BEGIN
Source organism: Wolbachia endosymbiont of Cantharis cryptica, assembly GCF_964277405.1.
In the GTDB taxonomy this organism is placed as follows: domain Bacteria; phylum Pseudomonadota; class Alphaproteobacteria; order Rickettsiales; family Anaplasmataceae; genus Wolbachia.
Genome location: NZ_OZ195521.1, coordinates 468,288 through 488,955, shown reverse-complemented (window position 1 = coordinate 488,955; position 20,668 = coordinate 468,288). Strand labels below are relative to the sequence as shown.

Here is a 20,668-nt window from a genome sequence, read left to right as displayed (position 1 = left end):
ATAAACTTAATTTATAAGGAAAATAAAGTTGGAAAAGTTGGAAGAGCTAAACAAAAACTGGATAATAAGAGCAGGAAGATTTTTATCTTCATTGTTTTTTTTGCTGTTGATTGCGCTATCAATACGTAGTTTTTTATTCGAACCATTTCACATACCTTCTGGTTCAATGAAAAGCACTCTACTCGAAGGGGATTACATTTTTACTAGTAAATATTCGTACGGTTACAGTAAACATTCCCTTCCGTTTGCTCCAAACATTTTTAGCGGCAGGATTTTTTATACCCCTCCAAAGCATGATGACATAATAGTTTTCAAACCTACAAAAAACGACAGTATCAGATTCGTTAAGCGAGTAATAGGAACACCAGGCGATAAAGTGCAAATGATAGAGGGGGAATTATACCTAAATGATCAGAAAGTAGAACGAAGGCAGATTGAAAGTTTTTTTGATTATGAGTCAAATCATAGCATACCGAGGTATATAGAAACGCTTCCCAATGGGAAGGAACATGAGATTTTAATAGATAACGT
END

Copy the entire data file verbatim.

Source organism: Wolbachia endosymbiont of Cantharis cryptica, assembly GCF_964277405.1.
In the GTDB taxonomy this organism is placed as follows: domain Bacteria; phylum Pseudomonadota; class Alphaproteobacteria; order Rickettsiales; family Anaplasmataceae; genus Wolbachia.
Genome location: NZ_OZ195521.1, coordinates 468,288 through 488,955, shown reverse-complemented (window position 1 = coordinate 488,955; position 20,668 = coordinate 468,288). Strand labels below are relative to the sequence as shown.

Here is a 20,668-nt window from a genome sequence, read left to right as displayed (position 1 = left end):
ATAAACTTAATTTATAAGGAAAATAAAGTTGGAAAAGTTGGAAGAGCTAAACAAAAACTGGATAATAAGAGCAGGAAGATTTTTATCTTCATTGTTTTTTTTGCTGTTGATTGCGCTATCAATACGTAGTTTTTTATTCGAACCATTTCACATACCTTCTGGTTCAATGAAAAGCACTCTACTCGAAGGGGATTACATTTTTACTAGTAAATATTCGTACGGTTACAGTAAACATTCCCTTCCGTTTGCTCCAAACATTTTTAGCGGCAGGATTTTTTATACCCCTCCAAAGCATGATGACATAATAGTTTTCAAACCTACAAAAAACGACAGTATCAGATTCGTTAAGCGAGTAATAGGAACACCAGGCGATAAAGTGCAAATGATAGAGGGGGAATTATACCTAAATGATCAGAAAGTAGAACGAAGGCAGATTGAAAGTTTTTTTGATTATGAGTCAAATCATAGCATACCGAGGTATATAGAAACGCTTCCCAATGGGAAGGAACATGAGATTTTAATAGATAACGT